So colour in a diamond goes from a rating of D all the way to Z, Z being a very very noticeable yellow, brown or grey looking stone and D looking like glass and crisp. So as I said, sort out your clarity to a point you cant even notice the inclusions and then get onto the colour of the stone. Don’t feel like you have to go all the way up to a D either, to tell you the truth, even professionals cant tell a diamond is a D colour diamond unless they put it next to another D coloured diamond that has been certified as such. You can go all the way down to J or K and personally, to me they look just as good as D.


NOTE: If you are going for a high quality colour stone, make sure that the diamond is set in white gold or platinum. Even a perfect D flawless diamond looks yellow and horrible in a yellow gold setting because some of the yellow gold’s colour shows through into the diamond making it look lower quality which kinda defeats the point of spending all that cash...however, cheeky little tip guys, if the diamond you have an eye on is a little bit yellow in colour, have it set in yellow gold on purpose ( if she’s into having a gold ring that is ). Having a lower rating in colour and a tad of yellow in a stone can be a gift instead of a curse if it’s set in yellow gold, because instantly the yellow in the stone is countered by the yellow gold , making the stone look a higher quality in colour than it would outside of the fitting ( this is so effective, that almost all professionals outside of the major gemologist labs around the world cant accurately grade a stone if it’s in a setting because of these colour differences ). So again, if you are wanting to give her a stone that looks amazing, but cant quite make it to those higher grades of colour, don’t panic, get it set in yellow gold and no one will know!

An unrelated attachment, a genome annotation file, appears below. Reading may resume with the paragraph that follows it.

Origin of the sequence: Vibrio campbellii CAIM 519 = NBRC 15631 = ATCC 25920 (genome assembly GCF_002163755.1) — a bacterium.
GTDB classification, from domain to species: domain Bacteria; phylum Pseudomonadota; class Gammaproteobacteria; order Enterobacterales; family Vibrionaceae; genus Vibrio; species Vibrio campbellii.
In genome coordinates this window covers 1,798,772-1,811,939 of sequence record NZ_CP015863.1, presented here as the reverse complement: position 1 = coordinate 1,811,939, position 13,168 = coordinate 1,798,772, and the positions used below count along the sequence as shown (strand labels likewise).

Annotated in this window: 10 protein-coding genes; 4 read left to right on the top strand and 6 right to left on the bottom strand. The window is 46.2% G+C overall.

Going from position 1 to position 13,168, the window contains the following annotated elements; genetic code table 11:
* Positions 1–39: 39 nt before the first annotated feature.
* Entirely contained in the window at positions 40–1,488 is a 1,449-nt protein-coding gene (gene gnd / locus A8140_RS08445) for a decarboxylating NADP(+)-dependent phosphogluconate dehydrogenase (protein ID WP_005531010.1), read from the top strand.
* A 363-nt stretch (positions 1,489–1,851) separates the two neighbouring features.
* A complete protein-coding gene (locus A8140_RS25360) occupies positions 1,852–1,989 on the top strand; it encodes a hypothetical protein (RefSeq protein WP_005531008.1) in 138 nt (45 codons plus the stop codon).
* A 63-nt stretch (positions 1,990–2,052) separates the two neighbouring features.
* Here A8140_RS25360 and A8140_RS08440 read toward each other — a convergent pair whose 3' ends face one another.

Size, a pebble or a mountain?


Now we get onto carat, it’s not directly related to size, but to the average jewellery buyer, carat is seen as how big a gemstone is. Carat is actually the weight of a gemstone, however, sure, a 5ct stone is going to be smaller than a 15ct stone because that weight has to come from somewhere right?


When it comes to size, again, it depends on how much you are willing to spend on the ring. Though take note that carat can often be the most pricey aspect of a diamond. Thing is 90% roughly of all the diamonds that are mined each year are not of gemstone grade. This small rough is normally what we use in industrial processes like making a bench saw’s blade diamond tipped. I believe some sand papers also use diamond in them ( Though don’t quote that on me, I’m not a hardware DIY kinda guy. ) So in short, the larger the stone, the more rare it is, you don’t actually have to go far up from a carat or two to get into some deep pricey waters. Like I saw the other day, a single diamond necklace, good colour and clarity, not the best but it was great, clear to the naked eye , crisp and colourless but because it’s 5ct, this necklace was going for £150,000.